On course for tax cuts
After days of deal-making, Saturday’s 51-49 Senate vote means another major hurdle has been cleared for Donald Trump to get his first big legislative “win” of his Presidency. An initial version of The Tax Cuts and Jobs Act of 2017 had already been approved by the House back in November so now it is the job of Congress to merge the two with the aim of signing it into law before Christmas. The key differences between the two bills relate to timing, tax bands and to issues relating to health insurance for the under 65s.
What's in the Act?
The main thrust of the plan is a cut in the rate of corporation tax to 20% from 35%. There is a partial offset in that most of the business deductions and credits that can be used to reduce the effective tax rate on profits have been eliminated.
In terms of households the number of income tax brackets have been reduced from seven to four under the House plan. The lowest tax rate has actually been raised from 10% to 12%, but the majority of low income households should benefit from the doubling of the standard deduction and an increase in tax credits.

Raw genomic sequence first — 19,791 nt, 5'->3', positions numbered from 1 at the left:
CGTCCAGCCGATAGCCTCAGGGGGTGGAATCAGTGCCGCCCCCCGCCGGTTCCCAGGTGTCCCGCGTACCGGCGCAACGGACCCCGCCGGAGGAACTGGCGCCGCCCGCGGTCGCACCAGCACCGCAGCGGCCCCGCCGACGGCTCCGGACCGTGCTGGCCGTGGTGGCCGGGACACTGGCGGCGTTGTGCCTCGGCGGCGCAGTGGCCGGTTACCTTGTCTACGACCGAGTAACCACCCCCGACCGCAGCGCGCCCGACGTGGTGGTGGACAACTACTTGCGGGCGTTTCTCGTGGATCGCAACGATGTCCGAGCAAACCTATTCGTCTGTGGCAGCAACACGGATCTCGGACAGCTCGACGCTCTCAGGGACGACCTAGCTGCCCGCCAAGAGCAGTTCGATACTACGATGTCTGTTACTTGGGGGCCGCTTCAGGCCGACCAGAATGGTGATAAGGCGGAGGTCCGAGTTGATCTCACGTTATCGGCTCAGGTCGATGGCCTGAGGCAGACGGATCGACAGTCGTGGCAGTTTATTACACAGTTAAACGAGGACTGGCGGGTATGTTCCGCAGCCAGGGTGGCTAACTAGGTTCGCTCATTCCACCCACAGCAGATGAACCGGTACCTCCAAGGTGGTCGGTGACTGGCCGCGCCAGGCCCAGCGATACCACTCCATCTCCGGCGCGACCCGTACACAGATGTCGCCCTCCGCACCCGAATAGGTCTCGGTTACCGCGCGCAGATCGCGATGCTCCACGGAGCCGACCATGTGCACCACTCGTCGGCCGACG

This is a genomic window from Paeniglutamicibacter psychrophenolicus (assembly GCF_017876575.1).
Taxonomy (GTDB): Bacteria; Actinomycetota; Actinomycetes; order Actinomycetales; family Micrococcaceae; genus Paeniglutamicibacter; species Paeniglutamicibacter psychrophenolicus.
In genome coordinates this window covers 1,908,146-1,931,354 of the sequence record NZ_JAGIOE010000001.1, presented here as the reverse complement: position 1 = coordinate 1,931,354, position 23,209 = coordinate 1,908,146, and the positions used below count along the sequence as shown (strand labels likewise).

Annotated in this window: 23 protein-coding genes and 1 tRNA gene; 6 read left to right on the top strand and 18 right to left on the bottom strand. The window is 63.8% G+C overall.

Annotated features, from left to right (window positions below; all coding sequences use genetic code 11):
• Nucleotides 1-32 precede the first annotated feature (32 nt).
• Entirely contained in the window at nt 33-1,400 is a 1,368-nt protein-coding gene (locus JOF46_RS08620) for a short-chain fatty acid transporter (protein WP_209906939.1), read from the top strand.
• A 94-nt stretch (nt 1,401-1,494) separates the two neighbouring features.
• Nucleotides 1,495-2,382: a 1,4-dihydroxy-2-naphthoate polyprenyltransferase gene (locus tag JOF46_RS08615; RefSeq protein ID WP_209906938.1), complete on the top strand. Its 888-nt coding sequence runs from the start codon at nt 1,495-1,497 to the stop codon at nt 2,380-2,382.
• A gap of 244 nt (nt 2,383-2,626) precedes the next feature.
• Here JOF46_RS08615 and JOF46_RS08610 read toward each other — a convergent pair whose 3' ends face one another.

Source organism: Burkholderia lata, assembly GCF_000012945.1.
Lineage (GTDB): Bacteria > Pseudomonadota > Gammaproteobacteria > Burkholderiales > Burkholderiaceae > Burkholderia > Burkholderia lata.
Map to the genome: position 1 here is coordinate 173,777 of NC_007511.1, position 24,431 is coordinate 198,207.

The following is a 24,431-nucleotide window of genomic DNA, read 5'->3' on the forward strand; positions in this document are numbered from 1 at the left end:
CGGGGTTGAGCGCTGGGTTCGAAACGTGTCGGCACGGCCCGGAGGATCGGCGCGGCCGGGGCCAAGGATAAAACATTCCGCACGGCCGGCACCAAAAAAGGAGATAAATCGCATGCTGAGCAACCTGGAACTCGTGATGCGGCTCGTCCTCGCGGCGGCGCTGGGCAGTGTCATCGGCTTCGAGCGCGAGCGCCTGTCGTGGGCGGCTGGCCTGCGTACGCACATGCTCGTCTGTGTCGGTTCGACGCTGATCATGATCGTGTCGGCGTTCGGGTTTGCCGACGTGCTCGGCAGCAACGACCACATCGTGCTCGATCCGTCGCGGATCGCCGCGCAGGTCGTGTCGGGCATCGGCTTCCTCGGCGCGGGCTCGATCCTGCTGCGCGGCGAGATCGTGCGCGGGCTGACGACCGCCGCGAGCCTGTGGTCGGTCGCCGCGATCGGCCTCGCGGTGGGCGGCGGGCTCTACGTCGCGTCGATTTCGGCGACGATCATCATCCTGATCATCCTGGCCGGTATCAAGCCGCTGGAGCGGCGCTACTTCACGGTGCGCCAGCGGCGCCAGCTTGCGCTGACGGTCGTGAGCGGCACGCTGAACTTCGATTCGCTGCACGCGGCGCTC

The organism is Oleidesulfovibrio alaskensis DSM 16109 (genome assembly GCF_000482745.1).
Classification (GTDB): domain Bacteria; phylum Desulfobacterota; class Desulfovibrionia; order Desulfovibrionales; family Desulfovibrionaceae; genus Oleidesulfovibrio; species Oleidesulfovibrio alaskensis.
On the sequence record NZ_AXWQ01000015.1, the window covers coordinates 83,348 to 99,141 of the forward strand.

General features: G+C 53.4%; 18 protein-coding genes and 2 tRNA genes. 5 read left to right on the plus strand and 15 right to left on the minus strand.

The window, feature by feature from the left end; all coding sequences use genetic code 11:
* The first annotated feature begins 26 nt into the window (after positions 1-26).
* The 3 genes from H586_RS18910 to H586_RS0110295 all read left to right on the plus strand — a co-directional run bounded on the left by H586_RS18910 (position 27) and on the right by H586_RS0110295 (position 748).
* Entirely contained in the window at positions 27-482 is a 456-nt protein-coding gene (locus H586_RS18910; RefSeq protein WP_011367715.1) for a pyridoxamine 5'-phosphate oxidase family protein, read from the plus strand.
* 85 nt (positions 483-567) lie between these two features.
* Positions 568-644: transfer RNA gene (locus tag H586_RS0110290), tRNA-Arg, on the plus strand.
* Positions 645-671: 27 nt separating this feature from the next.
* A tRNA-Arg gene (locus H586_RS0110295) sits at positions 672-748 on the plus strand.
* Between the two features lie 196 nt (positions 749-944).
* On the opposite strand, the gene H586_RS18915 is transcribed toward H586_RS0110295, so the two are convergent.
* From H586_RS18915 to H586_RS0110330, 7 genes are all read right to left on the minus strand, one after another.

Nonetheless, Democrats argue that the overall package is regressive in that that the wealthiest households will benefit the most with the income threshold for paying the highest rate of income tax – 39.6% - more than doubling to $1 million. Repeal of the Alternative Minimum Tax and changes to estate taxes will also disproportionally benefit Americas richest. Republicans counter that the capping of property tax deductions and eliminating state and local tax deductions will be impacting the wealthiest the most.
The scale of tax cuts over the next ten years
What does it mean for the deficit?
The Joint Committee on Taxation and the Congressional Budget Office estimate that the tax cuts approved by the Senate will mean government debt increases by $1.4 trillion over the next 10 years. This is slightly less than the $1.7bn estimated under the House plan, which didn’t include changes relating to healthcare provisions. Using dynamic scoring – the argument that the tax cuts are a fiscal stimulus, which will boost the size of the economy so although tax rates will be lower, tax receipts will not fall to the same degree – this drops to a cost of $1 trillion. This has to be viewed in the context of a national debt that was already expected to increase by $10 trillion by 2027, to a level of $30 trillion.
How will the economy respond?
Donald Trump has called this the Tax Cuts and Jobs Act on the basis that the cut to corporation tax (and the incentive for businesses to return the $2.6 trillion of earnings the US Treasury estimates are sat overseas) will promote investment and create jobs in America. Lower taxes on income would additionally help stimulate consumer spending. Meanwhile, the incentives to invest and the stronger economy would boost average wages in America “very conservatively” by $4000 per year. Taking it all together, the Council of Economic Advisors estimate of a 3-5% boost per year to GDP.